Business

Rarely used permit lets couple make ‘cottage foods’

Diana and Michael Blaylock had a serious problem on their hands: Too many apples.

"We bought a whole bunch of Jonagold apples," Michael Blaylock told The Times-News . "We came home with two big bags full and realized, 'Oh, we can't eat all this.'"

Some daunted couples might have tried to give the apples away. Others would have lived off the 21 pounds of apples for weeks, or tossed out extras. For the Blaylocks, the apple surplus led to the creation of a bakery business.

"We were like, 'Well, we'll sell them as pies,'" he explained. "The bakery was born on a whim."

Two years after solving their apple issue, Mama's Best Bakery is an official Twin Falls bakery. Planning and Zoning granted the Blaylocks a special use permit for making and selling cottage foods out of their home.

There aren't many businesses quite like Mama's Best Bakery in Twin Falls.

"This one was kind of rare," City Planner Brock Cherry said of the permit.

Few are aware of the permit's existence, Cherry explained. It enables people to make and sell what is called cottage food.

The permit works for bakers such as Diana Blaylock so long as she doesn't start working with foods that can go bad easily. For instance, cheesecake and meringues are off the table.

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A fresh start

The Blaylocks didn't grow up in Twin Falls. They started out in St. Louis but decided they needed a change.

"We felt like God said go West, and we were like, 'Ok, cool,'" Diana Blaylock said with a laugh.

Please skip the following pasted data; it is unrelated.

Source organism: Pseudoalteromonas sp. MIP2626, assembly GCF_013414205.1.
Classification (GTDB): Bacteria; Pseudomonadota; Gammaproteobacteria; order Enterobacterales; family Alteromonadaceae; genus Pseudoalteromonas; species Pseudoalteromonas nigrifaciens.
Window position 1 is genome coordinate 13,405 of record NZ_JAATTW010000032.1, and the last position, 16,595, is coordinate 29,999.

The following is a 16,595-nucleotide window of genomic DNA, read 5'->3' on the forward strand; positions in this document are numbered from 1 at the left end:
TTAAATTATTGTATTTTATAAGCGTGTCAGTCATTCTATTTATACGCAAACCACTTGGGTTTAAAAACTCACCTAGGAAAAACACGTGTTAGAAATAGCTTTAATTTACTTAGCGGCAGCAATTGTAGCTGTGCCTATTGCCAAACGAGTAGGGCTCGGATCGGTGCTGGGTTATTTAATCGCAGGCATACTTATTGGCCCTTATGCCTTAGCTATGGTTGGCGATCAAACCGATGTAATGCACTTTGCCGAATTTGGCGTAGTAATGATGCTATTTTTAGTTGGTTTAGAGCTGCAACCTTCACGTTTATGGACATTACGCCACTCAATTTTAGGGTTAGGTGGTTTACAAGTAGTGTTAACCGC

Their first stop, Denver, didn't agree with them.

"One good thing did come out of Denver," she said. "That was our challah recipe."

Now challah is one of her greatest hits — a Jewish neighbor in Denver gave her the recipe — along with triple berry pie. She makes it all though, from pies to macarons to Danishes.

She started baking when she was about 7 and has always enjoyed it as a de-stressor. She thinks that love and care separate the top bakers from the rest.

"Loving what you do shows in the work," she said. "I've tried stuff from other people before, even people I know, and I'm like, 'You don't bake for fun, do you?' . You can taste it when somebody loves what they do."

Beyond tweaking her recipes until they're just right, Diana Blaylock said she doesn't have any amazing secret beyond "lots of butter" and sugar. She does have a general sense for Twin Falls' tastes though.

"This town's got a big craving for macarons, bagels and pie with a good crust," she said.

Her husband hasn't baked much so far and hasn't made anything high-stakes.

"He's helped me with cookies from time to time," Diana Blaylock said. "We haven't really set aside time yet for the intricate stuff."

Living around pastries and desserts comes with challenges.

"People ask me how I've stayed as skinny as I have," Michael Blaylock said. "It's hard, but I kind of love it (living in a bakery)."

The Blaylocks' two young children also enjoy the sweet treats too, although 4-year-old Will isn't a huge pie fan.

The bakery is small today but could outgrow the Blaylocks' apartment in the future.

"The hope is to have a place downtown," Diana Blaylock said. "That's the big dream."

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